Romance, Historical, Contemporary, Paranormal, Young Adult, Book reviews, industry news, and commentary from a reader's point of view

About Alison Atlee

http://alisonatlee.com

Alison Atlee (also known as "Alyson" here at Dear Author) is fascinated by creative people and how they work, which is why she enjoys contributing author interviews to Dear Author. She likes her romance novels light on the internal monologues, twisty with the conventions, and brimming with voice. Her favorite book at age ten? "An Old-Fashioned Girl" by Louisa May Alcott.

Posts by Alison Atlee:

DA3 Interview & Giveaway: Back to School

DA3 Interview & Giveaway: Back to School

The school year isn’t fresh and new everywhere at the beginning of September, but it’s a good excuse to bring you some books with peeks inside the classroom. These stories also share the theme of communities facing conflicts of values and culture:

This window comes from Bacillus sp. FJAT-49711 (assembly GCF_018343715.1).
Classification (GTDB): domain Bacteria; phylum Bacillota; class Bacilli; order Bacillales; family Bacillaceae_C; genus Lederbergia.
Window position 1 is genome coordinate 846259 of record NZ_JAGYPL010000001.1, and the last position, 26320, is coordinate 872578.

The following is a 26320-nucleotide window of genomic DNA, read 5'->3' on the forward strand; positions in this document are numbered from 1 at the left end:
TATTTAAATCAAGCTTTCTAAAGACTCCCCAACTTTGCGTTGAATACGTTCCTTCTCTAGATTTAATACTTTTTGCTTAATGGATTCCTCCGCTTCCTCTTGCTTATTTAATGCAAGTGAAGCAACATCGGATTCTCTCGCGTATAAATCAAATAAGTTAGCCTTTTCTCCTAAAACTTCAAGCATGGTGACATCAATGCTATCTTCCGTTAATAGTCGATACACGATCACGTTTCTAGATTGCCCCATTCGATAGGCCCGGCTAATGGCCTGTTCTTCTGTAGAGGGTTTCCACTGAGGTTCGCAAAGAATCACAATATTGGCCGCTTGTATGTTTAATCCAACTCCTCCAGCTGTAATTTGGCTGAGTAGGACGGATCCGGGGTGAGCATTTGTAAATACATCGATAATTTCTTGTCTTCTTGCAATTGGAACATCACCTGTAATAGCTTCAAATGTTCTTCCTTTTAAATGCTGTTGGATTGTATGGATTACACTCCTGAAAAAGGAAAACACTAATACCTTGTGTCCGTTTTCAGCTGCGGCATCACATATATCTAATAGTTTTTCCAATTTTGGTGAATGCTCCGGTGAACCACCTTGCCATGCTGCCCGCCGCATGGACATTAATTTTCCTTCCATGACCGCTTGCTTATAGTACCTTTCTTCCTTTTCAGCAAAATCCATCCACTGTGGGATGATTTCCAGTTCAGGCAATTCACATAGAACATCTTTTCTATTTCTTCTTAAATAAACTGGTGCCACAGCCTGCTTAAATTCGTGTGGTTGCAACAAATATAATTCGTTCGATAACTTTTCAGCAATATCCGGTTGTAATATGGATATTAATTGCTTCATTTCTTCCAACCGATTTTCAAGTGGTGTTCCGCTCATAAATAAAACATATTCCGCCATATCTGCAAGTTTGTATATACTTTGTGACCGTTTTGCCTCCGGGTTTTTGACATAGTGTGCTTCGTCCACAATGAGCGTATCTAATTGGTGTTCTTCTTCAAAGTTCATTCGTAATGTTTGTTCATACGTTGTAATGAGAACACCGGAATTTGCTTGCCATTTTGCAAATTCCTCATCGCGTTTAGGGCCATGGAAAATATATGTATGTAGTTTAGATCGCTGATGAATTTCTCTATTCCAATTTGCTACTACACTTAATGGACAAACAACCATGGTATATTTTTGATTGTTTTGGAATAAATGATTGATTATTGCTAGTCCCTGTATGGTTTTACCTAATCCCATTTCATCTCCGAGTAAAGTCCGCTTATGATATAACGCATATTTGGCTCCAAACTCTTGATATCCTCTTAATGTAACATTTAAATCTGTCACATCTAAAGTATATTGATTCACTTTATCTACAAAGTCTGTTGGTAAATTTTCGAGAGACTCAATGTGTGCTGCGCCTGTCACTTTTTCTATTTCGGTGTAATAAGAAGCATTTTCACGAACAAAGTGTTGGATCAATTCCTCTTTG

Farmer In Your ArmsHuguley Preachers PromiseRice Dixie Rebel

In Merry Farmer’s historical In Your Arms, a Native American raised among whites struggles to teach in a racially-mixed school on the Montana frontier.

Piper Huguley’s The Preacher’s Promise takes readers east of the Mississippi to Reconstruction Georgia and a town founded by newly-freed men and women, who aren’t so sure they want a Northerner helping them, no matter how well-educated she is.

Finally, a favorite with many Dear Author regulars is Patricia Rice, who keeps us in the South, but for a contemporary, Dixie Rebel (formerly published under the title Impossible Dreams), in which an idealist’s school for kids who flounder in traditional classrooms is threatened by the town’s desire for–well, they call it progress.

Your heroine’s best and worst qualities: 

Merry Farmer: Lily’s best quality is her compassion and dedication to making sure all of her students are given the best chance to succeed in life. Her worst quality is her impatience, which leads to some dangerous choices.

Piper Huguley: Her persistence is her best quality and her worst is her impulsiveness. 

Patricia Rice:  Best: empathic compassion; Worst: a dreamer of ridiculously impossible dreams.